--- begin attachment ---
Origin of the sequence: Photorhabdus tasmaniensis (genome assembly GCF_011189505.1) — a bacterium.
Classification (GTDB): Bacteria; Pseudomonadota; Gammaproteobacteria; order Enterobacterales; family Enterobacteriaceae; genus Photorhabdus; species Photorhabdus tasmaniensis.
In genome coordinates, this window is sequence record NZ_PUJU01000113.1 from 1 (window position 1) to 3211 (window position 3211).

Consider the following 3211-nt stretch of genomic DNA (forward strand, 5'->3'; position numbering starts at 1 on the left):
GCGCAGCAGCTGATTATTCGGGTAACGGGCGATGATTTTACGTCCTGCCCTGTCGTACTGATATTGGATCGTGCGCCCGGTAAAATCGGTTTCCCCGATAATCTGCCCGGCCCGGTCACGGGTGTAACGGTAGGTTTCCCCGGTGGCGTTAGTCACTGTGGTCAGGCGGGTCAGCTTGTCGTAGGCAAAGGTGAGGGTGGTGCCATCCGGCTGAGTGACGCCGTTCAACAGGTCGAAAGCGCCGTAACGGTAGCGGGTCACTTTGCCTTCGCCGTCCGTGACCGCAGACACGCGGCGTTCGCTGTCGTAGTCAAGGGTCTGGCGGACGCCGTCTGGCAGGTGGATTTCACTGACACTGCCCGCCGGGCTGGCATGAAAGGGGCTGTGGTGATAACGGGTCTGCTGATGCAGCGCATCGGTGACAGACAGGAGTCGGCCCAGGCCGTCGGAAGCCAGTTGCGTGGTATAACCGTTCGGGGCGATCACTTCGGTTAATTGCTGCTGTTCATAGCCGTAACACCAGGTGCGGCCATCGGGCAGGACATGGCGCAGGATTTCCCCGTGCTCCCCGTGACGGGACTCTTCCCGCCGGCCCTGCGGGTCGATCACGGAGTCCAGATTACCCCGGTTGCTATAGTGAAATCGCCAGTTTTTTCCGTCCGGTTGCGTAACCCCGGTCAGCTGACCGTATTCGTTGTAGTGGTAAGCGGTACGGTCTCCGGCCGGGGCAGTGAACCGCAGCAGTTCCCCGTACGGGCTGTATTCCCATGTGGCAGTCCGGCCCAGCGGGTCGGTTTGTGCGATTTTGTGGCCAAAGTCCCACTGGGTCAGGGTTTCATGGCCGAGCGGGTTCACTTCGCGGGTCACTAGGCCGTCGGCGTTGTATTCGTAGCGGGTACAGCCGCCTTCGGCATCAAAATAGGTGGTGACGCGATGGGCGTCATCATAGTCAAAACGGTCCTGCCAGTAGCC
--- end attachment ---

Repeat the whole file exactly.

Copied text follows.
Origin of the sequence: Photorhabdus tasmaniensis (genome assembly GCF_011189505.1) — a bacterium.
Classification (GTDB): Bacteria; Pseudomonadota; Gammaproteobacteria; order Enterobacterales; family Enterobacteriaceae; genus Photorhabdus; species Photorhabdus tasmaniensis.
In genome coordinates, this window is sequence record NZ_PUJU01000113.1 from 1 (window position 1) to 3211 (window position 3211).

Consider the following 3211-nt stretch of genomic DNA (forward strand, 5'->3'; position numbering starts at 1 on the left):
GCGCAGCAGCTGATTATTCGGGTAACGGGCGATGATTTTACGTCCTGCCCTGTCGTACTGATATTGGATCGTGCGCCCGGTAAAATCGGTTTCCCCGATAATCTGCCCGGCCCGGTCACGGGTGTAACGGTAGGTTTCCCCGGTGGCGTTAGTCACTGTGGTCAGGCGGGTCAGCTTGTCGTAGGCAAAGGTGAGGGTGGTGCCATCCGGCTGAGTGACGCCGTTCAACAGGTCGAAAGCGCCGTAACGGTAGCGGGTCACTTTGCCTTCGCCGTCCGTGACCGCAGACACGCGGCGTTCGCTGTCGTAGTCAAGGGTCTGGCGGACGCCGTCTGGCAGGTGGATTTCACTGACACTGCCCGCCGGGCTGGCATGAAAGGGGCTGTGGTGATAACGGGTCTGCTGATGCAGCGCATCGGTGACAGACAGGAGTCGGCCCAGGCCGTCGGAAGCCAGTTGCGTGGTATAACCGTTCGGGGCGATCACTTCGGTTAATTGCTGCTGTTCATAGCCGTAACACCAGGTGCGGCCATCGGGCAGGACATGGCGCAGGATTTCCCCGTGCTCCCCGTGACGGGACTCTTCCCGCCGGCCCTGCGGGTCGATCACGGAGTCCAGATTACCCCGGTTGCTATAGTGAAATCGCCAGTTTTTTCCGTCCGGTTGCGTAACCCCGGTCAGCTGACCGTATTCGTTGTAGTGGTAAGCGGTACGGTCTCCGGCCGGGGCAGTGAACCGCAGCAGTTCCCCGTACGGGCTGTATTCCCATGTGGCAGTCCGGCCCAGCGGGTCGGTTTGTGCGATTTTGTGGCCAAAGTCCCACTGGGTCAGGGTTTCATGGCCGAGCGGGTTCACTTCGCGGGTCACTAGGCCGTCGGCGTTGTATTCGTAGCGGGTACAGCCGCCTTCGGCATCAAAATAGGTGGTGACGCGATGGGCGTCATCATAGTCAAAACGGTCCTGCCAGTAGCC